• Universality: we begin to learn that others have the same fears and troubles, that appear in many different guises. As we learn this we feel more a sense of belonging and relief from isolation.
  • Play (and write) more realistic characters.
  • Feel better about yourself.
  • Express a wider range of feelings in a way that is safe and beneficial for other group members and yourself.
  • Healthy expression is cathartic.
  • Relief.
  • Relaxes you.
  • Burns off stress.
  • Stretches your limits.
  • Freedom.
  • Natural play.
  • Increase your sense of being deeply alive.
  • Experience exciting fresh stories from the inside.
  • Feel a deeper fulfillment, richer perception, vaster vision, greater beauty, fuller love.
  • Be more than you were being before.

Group Structure:

  • The group maintains compassionate support, nonjudgmental feedback and confidentiality.
  • The right balance of challenge in an environment safe to experiment with personal discovery.
  • Receive validation from others, and support others in the group and outside.
  • Equality with others, including ….

Develop processes and qualities:

  • Spontaneity.
  • Passion.
  • Find and express your unique individual qualities.
  • Resiliency.
  • Flexibility.
  • Range.
  • Imagination.
  • Intuition.
  • Vision.
  • Non-self-importance.
  • Influence instead of control.
  • Experimentation.
  • Vulnerability as a strength.
  • Empowerment.
  • Self-Direction.
  • Imagination.
  • Awareness of the group mind, its suggestions and offers.

Develop skills:

  • Rediscover natural healthy play
  • “Plays Well With Others”
  • Storytelling skills / writing / directing, from a group mind overview.
  • Equality with others in the story, even those with different “status.”
  • The ability to suspend your inhibitions.
  • Tune in to the group mind
  • Spirituality of group mind:
  • Connect with a process greater than one’s individual personality.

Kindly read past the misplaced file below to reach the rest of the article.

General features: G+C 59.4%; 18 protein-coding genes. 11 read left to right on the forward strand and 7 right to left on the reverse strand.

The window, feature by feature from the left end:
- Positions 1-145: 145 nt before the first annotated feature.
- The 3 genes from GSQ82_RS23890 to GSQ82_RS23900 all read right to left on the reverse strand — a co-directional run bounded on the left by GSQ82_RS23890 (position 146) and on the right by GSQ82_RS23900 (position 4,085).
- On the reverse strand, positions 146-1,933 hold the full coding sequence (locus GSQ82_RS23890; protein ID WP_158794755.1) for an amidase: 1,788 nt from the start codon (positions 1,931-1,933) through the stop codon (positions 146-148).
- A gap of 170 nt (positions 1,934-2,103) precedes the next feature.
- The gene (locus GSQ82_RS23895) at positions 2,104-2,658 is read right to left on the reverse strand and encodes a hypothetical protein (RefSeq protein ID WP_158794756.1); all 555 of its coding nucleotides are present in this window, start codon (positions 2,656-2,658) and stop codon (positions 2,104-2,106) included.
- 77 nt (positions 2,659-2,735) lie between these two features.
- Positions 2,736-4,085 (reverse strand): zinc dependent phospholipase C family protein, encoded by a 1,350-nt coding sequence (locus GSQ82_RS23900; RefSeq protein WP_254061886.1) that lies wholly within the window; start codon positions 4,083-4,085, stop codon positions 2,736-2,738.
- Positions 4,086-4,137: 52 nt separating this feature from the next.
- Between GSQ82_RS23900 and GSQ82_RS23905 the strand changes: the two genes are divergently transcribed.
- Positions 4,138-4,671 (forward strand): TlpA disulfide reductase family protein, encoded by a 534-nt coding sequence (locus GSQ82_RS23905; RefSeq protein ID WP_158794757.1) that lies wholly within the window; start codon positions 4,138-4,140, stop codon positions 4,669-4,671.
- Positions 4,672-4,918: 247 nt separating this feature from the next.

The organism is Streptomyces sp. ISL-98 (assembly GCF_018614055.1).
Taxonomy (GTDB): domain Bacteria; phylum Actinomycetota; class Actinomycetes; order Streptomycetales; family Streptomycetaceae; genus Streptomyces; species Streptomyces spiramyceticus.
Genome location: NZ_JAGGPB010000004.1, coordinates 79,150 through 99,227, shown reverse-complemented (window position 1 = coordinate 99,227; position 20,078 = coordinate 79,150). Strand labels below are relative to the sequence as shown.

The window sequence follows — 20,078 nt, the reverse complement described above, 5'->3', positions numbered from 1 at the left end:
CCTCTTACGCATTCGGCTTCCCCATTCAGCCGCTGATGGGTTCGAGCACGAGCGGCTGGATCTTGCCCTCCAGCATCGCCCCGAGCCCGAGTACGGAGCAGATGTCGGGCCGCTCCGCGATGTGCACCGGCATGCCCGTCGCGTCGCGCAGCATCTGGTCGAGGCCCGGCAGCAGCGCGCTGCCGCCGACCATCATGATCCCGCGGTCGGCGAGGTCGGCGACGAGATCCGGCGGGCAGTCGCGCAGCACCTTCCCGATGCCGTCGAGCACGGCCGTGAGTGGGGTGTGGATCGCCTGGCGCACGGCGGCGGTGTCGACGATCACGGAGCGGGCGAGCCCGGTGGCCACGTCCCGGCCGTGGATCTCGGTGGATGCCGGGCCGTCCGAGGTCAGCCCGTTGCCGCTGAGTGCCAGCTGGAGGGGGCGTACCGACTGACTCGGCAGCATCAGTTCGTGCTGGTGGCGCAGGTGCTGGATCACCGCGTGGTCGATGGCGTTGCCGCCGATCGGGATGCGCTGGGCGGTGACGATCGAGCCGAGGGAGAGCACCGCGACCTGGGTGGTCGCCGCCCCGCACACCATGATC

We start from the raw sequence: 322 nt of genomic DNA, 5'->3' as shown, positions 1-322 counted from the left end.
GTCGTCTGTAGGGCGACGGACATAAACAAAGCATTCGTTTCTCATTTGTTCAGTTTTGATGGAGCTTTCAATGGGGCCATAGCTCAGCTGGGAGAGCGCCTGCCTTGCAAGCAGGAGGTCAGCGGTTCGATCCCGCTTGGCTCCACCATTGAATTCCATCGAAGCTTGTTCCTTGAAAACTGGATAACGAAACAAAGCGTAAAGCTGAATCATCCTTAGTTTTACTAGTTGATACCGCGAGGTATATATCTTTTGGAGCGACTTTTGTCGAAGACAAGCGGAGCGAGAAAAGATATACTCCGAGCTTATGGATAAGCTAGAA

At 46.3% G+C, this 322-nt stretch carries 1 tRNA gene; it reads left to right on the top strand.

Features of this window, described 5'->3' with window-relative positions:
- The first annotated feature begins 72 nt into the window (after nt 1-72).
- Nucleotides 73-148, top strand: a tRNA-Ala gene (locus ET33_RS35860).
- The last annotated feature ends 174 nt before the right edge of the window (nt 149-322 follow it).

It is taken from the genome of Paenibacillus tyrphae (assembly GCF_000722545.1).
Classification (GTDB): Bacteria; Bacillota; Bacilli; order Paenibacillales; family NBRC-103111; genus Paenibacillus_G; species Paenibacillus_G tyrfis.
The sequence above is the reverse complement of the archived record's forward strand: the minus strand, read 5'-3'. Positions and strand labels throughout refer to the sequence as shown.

• Experience yourself and your played relationships “from above.”

I am interested in your comments about this proposed group so please post them below or on Facebook, thanks.







Dark or Light? What Kind of World do we Live In?
June 7, 2016, 10:58 am
Filed under: Uncategorized

This morning I began reading a new essay about Melville. Why am I reading essays about Melville? Traci (my wife) and I have been reading Moby Dick to each other in the evenings. We had such a good experience last year reading Great Expectations to each other that we immediately started another classic. We are also reading Anglela’s Ashes aloud, with me imitating how Frank McCourt read it in his brilliant reading of the audiobook. As an interlude Traci read to me Ron Koertge’s Coaltown Jesus, day before yesterday. We are both writers and we find reading aloud more enlightening and entertaining than watching the tube. Our TV has a dust covering over it.


After we started reading Moby-Dick, I sensed the author was trying to teach us something about religion. I wanted to find out what critics said about this so I went to Pima Community College and found Cricical Insights – Herman Melville by Salem Press.

[A tangent: The book had never been opened. In fact most of the books I get from the Pima CC library have never been opened. I am overjoyed to find 400-level books in this library system, even though the classes only go to 200 level. I am glad they allow me to borrow books even though I am not a student there. I wonder if all community colleges have this caliber of library?]

I loved the first essay on Melville’s America by John David Miles. I may write about that essay later. What a great overview of 19th Century America, from a literary perspective!

But what really jolted me to begin writing this morning was the third essay, Melville and the Transcendentalists by Clark Davis. Wow!

Why does this topic grab me so tightly–Dark Romantics vs Light Transcendentalists?

  • it mentions Poe as being in the same camp as Melville. I love Poe!
  • It deals with the question of, Is this a Benevolent World, a Murphy’s Law World, or Random?
  • I have struggled with the dark view of life..
  • My wife says I tend to be suspicious and doubtful..

For most of my life I have struggled with a Murphy’s Law view of the world, that anything that can go wrong, will. It is interesting I’ve never believed this law would apply to others, just me, as if I am cursed, as if a cloud constantly follows over my head, making my world dark, but not the Whole World, not for Others.

Now that I am beginning to embrace light, I find it is wise for me not to wholeheartedly leap into a Pollyanna optimism where everything happens for the best. I think that view would lead me to relapse. I want to really understand life, Nature, at least in relation to whether The World wants my life to be a happy one or a sad one, or neither if The World is not even a Being. Doesn’t this seem like an important thing to know?